Ellie Teng ‘21 The human immunodeficiency virus type one (HIV-1) is responsible for infecting millions worldwide. Currently, antiretroviral therapy (ART) is being used to slow HIV progression; however, as soon as this treatment is stopped, HIV-1 is reactivated and progresses to acquired immunodeficiency syndrome (AIDS). The reactivation of HIV-1 following the cessation of ART is as a result of the virus’ ability to integrate its … Continue reading HIV Successfully Removed from Animal Genomes
By Anirudh Chandrashekar The role of Y-shaped antibodies to fight viruses, bacteria and different forms of cancers is a heavily researched field. For many years, researchers have sought to develop and optimize antibodies and other protein-based therapies to supplement and revitalize the host’s defense system. At the same time, these antibodies have multiple drawbacks; antibodies are generally extremely bulky and need to be administered intravenously. To … Continue reading A Pill that Mimics the Immune System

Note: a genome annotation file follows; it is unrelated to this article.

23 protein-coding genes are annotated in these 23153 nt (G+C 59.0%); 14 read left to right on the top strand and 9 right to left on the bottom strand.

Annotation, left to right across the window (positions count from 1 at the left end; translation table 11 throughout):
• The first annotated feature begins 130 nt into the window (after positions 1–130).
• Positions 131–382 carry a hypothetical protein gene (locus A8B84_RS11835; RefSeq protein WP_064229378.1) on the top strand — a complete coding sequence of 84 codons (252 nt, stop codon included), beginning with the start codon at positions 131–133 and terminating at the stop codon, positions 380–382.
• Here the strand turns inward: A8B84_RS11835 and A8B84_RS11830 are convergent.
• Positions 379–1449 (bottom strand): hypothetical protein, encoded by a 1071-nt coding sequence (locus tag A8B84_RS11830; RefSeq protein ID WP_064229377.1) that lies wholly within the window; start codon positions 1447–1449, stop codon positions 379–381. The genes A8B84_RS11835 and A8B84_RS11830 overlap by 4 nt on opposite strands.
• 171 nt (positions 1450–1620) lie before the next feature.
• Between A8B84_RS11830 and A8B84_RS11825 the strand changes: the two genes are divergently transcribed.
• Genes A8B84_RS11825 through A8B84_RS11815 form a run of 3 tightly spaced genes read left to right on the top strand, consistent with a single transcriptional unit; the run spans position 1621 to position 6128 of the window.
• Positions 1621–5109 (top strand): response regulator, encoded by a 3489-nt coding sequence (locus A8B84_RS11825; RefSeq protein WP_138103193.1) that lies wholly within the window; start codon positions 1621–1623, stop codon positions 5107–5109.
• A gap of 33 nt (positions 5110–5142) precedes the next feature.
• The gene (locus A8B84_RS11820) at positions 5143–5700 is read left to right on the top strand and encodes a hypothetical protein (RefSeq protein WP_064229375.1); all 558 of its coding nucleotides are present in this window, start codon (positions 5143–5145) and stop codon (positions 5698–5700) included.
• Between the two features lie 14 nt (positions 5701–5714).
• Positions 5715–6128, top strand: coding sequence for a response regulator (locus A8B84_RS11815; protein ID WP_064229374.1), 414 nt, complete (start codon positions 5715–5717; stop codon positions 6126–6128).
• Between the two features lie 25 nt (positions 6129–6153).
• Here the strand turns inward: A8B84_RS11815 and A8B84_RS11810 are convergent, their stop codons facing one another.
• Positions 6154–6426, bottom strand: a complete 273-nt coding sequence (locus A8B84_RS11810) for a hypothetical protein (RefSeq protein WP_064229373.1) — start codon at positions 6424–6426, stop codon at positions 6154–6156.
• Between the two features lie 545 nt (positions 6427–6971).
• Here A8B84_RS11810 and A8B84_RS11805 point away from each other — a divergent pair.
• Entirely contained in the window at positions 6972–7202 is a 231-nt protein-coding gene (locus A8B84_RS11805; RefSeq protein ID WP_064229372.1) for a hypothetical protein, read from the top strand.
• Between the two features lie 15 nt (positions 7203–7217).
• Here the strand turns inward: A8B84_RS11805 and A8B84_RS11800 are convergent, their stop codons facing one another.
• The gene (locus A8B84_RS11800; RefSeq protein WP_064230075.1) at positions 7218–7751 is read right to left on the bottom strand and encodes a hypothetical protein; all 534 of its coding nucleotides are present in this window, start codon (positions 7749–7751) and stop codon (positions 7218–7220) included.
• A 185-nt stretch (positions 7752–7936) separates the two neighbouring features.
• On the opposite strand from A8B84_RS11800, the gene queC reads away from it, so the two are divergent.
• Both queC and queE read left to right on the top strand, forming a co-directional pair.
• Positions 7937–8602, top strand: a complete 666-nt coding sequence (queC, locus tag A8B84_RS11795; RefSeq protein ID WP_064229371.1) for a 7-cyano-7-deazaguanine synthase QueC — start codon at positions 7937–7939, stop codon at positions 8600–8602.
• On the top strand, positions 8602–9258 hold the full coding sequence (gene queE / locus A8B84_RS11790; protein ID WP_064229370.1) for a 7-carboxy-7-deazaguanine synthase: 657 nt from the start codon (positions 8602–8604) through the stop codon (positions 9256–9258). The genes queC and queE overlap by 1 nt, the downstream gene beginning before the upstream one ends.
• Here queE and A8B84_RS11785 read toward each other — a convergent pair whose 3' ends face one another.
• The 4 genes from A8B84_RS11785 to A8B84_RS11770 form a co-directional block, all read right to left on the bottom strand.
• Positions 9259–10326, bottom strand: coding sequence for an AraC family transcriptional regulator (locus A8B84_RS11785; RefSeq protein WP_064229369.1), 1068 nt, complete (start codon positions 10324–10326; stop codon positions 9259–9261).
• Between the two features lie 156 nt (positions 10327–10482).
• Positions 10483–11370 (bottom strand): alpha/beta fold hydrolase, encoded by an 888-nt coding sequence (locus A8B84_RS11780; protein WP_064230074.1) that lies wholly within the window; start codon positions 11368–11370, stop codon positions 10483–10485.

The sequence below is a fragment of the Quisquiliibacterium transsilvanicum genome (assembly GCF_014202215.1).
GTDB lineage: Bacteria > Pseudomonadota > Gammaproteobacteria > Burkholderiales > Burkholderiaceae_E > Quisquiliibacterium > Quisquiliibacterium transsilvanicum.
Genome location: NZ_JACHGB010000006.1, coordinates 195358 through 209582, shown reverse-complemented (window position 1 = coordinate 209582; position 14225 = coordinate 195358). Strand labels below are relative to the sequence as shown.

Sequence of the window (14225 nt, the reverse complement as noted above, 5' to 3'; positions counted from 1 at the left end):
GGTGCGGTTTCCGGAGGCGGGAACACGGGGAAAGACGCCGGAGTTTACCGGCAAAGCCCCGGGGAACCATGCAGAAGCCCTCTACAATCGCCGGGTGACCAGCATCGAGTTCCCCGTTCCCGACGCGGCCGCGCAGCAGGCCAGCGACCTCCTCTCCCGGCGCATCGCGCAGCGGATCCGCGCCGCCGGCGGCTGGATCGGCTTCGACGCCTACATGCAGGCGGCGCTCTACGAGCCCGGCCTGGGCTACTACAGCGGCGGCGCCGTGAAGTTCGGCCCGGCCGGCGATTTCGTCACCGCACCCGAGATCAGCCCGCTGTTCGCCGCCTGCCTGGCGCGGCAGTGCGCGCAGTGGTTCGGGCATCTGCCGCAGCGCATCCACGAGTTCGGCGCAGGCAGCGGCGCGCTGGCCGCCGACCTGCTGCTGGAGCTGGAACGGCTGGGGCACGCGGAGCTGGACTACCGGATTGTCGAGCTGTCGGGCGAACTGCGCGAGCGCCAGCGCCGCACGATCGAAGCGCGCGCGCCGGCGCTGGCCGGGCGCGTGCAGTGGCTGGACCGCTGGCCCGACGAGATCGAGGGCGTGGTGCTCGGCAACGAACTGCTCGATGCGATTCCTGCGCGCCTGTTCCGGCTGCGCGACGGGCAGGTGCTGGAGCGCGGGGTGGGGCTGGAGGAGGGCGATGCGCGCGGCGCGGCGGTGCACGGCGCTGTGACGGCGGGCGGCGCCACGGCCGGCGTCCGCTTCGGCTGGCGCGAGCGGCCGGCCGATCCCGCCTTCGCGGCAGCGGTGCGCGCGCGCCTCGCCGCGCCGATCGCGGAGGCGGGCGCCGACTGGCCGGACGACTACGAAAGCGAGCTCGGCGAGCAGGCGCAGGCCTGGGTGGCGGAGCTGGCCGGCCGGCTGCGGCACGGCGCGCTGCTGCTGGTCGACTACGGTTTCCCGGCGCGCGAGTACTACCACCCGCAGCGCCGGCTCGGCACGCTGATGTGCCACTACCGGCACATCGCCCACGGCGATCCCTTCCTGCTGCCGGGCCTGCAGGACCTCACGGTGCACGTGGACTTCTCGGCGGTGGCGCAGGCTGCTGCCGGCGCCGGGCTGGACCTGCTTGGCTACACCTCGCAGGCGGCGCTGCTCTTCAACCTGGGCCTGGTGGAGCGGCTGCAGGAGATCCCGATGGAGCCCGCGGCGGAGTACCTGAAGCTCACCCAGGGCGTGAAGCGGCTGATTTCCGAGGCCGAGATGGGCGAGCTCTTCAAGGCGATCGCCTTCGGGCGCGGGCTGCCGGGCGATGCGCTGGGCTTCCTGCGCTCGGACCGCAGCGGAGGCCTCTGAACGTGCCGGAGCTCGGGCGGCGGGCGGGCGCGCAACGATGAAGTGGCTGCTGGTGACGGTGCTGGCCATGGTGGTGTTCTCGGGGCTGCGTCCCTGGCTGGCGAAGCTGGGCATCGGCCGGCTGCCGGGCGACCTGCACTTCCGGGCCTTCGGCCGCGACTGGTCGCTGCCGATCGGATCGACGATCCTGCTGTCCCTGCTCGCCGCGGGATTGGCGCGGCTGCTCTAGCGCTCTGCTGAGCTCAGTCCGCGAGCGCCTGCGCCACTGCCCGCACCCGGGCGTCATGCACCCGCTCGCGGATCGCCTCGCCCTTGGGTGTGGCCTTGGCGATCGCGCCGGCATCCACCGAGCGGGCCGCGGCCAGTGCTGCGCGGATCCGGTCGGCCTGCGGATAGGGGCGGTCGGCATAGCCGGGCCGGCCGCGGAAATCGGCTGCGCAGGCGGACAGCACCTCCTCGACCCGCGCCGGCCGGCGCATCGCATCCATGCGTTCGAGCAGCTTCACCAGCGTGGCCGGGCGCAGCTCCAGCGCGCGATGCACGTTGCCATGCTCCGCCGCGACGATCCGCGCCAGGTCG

By Gurkamal Kaur, Janki Patel, Tenging Lama, Helen Liu, Gregory Poterewicz
The growth of antibiotic resistance is quickly becoming a global public health concern. Infections caused by pathogenic bacteria are becoming increasingly difficult to treat due to the misuse, overuse and abuse of antibiotics. In addition, infections caused by some harmful strains of bacteria, particularly gram-negative bacteria, cannot easily be treated with antibiotics or other common forms of treatment. To combat this issue, E. coli were engineered to recognize the pathogenic bacteria Pseudomonas aeruginosa and produce the antimicrobial peptide melittin in response. In order to do so, nonpathogenic E. coli were transformed with plasmids that control the production of melittin and the reception of communication signals from cells of Pseudomonas aeruginosa.